United States Festival O19  – Joseph Keckler, Let Me Die: Veronica Chapman-Smith (soprano), Natalie Levin (mezzo-soprano), Augustine Mercante (countertenor), Saori Tsukada (actor & dancer), William Kim (piano), Lavinia Pavlish (violin), Opera Philadelphia, Fringe Arts, Philadelphia, 27.9.2019. (RP)
Director & Dramaturge – Elizabeth Gimbel
Musical Arrangements – Matthew Dean Marsh
Lighting – Evelyn Shuker
Costumes – Diego Montoya
Sound – Isaac Levine
Videos – Lianne Arnold
The lights went up to the sight of Joseph Keckler jumping off a parapet shouting Tosca’s defiant ‘O Scarpia, avanti a Dio!’ Keckler only fell a few inches, but he leaped with the gusto of the grandest of divas. It was the launch pad for Let Me Die, his transversal of operatic death scenes. Lots of people associated with opera have a compulsive gene coupled with a penchant for excess, and Keckler appears to be one of that elect tribe. What else can explain his creating a spreadsheet of operatic death scenes and then figuring out which scores are in the public domain?
The title of Keckler’s show is taken from an aria, ‘Lasciatemi morire’, from the lost Monteverdi opera L’Arianna, which a teacher assigned to him when he began studying voice. His morbid fascination with the role of death in opera was with him from the start. In speaking to the audience, his skills as a performance artist were readily apparent: a dry delivery laced with humor and a bit of self-deprecation. For a while I thought he would opt to be a more serious, twenty-first century version of Anna Russell, Victor Borge, Danny Kaye or Ira Siff in his Madame Vera Galupe-Borszkh guise, but instead he lay stock still and silent for most of the performance in his catapult-cum-coffin. He was ever-present, but his voice was missed.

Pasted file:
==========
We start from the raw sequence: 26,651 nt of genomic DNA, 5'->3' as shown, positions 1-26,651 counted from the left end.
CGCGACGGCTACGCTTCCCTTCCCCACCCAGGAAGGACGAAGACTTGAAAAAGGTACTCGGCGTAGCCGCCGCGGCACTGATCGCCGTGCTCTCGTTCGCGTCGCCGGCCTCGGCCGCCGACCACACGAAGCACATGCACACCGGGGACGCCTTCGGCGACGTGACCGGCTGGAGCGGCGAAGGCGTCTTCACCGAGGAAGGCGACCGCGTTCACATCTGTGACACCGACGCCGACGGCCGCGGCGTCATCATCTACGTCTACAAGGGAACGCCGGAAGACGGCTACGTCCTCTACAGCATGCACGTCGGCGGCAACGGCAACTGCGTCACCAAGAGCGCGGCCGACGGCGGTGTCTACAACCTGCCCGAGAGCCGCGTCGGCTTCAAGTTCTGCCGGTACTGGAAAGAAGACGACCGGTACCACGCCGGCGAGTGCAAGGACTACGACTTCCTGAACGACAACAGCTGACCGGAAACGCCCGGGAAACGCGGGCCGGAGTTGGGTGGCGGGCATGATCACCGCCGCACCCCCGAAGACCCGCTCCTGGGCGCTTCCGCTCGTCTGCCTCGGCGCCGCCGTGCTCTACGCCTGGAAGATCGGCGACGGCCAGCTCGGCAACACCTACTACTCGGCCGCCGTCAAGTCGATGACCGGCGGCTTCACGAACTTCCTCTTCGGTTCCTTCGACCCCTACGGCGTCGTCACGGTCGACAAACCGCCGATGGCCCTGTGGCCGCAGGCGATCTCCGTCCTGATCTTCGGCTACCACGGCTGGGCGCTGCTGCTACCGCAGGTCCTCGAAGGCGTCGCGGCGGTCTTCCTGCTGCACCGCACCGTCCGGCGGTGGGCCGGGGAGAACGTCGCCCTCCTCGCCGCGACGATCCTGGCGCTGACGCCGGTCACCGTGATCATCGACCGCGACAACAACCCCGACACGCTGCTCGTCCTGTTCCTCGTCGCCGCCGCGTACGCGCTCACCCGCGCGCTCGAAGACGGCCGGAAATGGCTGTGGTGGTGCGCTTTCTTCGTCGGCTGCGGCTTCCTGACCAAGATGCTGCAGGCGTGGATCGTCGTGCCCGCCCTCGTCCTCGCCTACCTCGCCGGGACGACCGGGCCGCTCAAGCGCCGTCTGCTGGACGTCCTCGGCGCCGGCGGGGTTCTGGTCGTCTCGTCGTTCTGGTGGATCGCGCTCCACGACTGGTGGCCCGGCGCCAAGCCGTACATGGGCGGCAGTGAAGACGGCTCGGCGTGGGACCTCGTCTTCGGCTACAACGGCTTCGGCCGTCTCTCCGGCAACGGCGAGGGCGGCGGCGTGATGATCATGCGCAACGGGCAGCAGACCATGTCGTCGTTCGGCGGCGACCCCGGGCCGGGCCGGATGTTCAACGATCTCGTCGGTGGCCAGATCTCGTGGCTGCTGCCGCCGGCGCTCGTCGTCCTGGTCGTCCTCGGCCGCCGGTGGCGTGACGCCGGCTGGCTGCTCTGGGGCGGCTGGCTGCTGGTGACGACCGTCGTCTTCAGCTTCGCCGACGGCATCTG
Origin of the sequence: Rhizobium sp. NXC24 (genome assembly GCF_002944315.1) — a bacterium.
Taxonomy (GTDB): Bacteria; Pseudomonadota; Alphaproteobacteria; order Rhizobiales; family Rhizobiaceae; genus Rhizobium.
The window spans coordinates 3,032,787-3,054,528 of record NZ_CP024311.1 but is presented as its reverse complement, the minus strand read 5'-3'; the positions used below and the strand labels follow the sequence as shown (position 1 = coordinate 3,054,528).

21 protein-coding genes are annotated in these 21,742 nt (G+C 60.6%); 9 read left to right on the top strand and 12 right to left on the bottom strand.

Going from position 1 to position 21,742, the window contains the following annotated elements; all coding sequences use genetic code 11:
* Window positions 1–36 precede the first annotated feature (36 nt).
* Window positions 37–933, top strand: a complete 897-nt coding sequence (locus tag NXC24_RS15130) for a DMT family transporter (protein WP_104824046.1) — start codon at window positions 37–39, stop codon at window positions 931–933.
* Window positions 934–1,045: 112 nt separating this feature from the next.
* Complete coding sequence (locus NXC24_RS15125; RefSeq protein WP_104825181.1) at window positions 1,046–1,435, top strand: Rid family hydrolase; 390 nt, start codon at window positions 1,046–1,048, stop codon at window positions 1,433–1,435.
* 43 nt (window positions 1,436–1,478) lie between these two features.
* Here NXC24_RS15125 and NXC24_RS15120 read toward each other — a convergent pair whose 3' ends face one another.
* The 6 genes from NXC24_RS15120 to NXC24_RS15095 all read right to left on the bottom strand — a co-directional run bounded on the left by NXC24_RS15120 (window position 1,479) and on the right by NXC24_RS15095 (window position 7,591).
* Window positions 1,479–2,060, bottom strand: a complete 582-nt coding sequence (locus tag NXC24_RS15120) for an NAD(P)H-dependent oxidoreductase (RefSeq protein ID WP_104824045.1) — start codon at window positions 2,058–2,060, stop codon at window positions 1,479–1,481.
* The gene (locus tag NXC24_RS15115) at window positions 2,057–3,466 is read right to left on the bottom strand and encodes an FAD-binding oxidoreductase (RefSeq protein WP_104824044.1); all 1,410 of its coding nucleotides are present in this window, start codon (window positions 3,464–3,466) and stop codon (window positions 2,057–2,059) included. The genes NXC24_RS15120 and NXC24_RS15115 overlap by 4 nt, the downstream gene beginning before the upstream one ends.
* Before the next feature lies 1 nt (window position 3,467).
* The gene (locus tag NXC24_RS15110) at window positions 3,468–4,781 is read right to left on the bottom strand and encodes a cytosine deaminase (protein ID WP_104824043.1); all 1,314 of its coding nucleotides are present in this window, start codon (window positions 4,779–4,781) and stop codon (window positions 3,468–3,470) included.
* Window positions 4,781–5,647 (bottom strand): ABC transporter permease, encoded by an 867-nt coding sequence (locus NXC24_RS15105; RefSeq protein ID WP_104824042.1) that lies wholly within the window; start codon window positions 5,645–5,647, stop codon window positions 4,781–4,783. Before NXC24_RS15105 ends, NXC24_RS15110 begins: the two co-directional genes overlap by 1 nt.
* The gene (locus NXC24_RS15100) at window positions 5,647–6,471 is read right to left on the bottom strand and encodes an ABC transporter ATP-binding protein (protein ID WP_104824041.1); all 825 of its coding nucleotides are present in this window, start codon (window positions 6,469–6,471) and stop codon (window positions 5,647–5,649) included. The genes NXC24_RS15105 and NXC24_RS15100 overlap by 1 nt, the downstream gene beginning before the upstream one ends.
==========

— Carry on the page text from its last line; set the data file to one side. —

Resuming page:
What followed was a romp through the death scenes of some 50 odd operas performed by soprano Veronica Chapman-Smith, countertenor Augustine Mercante and mezzo-soprano Natalie Levin, all robed in sweeping, jewel-toned caftans. Some scenes were reduced to a few measures of music, or in the case of La bohème just Rodolfo’s cry of ‘Mimì’ sung over and over again, while others, notably Azucena’s arias from Il trovatore, were given fuller treatment. They were grouped under the headings of icons, couples, witches, men, last lines and immortality. That wasn’t enough structure, however, to provide context or coherence.
The kinetic pace of this operatic romp favored the familiar, as instant connections could be made with familiar passages. Chapman-Smith made the greatest impact vocally and dramatically due to a combination of voice and the excerpts that she sang. With her spiky hair and glittery persona, Levin has an edgy presence. Her voice was a bit on the wild side too. Countertenor Mercante was a fish out of water in most of this repertoire. The timbre of his voice was unsuited to the grand, tragic utterances of the romantic era, and he affected an odd aloofness. I kept on thinking of Nero fiddling while Rome burned. There was no real connection between the singers; most of the time they simply sang their allotted bits and yielded to the next one in the spotlight.
For the concluding segment, Saori Tsukada danced a long, slow procession on a bare stage. The music was not identified, but it could have only been inspired by the final scene of Poulenc’s Dialogue of the Carmelites. It’s one of the most harrowing finales in all of opera, where the condemned nuns walk to their deaths while chanting the hymn ‘Salve Regina’, their fates made clear by the whooshing sound of the guillotine. Tsukada generated more emotion in her expressive movements than the singers did with their voices, but then she was afforded the time and space to do so.
Matthew Dean Marsh had the Herculean task of arranging all of the music for violin and piano and stitching it together, which he managed to do admirably. Pianist William Kim and violinist Lavinia Pavlish provided the musical glue for this endeavor. Kim was a particularly fine accompanist, capturing the myriad of styles expertly, and Pavlish played the many solo lines that Marsh provided her with panache. Their performance of Marsh’s arrangements brought the most musical satisfaction of the entire evening.
I rather enjoyed all of this, but then I might be classified as a bit of a kook myself. Of the 50 operas quoted in Let Me Die, I had seen 42 in staged or concert performances. A few of the others I know from recordings. The snippets of Satie’s Socrates made me want to delve deeper into that score. Keckler is on to something here, but he needs to be more than an inert object on stage. Just as important, he has to make Let Me Die comprehensible to someone who likes a bit of plot.
For more about Festival O19 click here.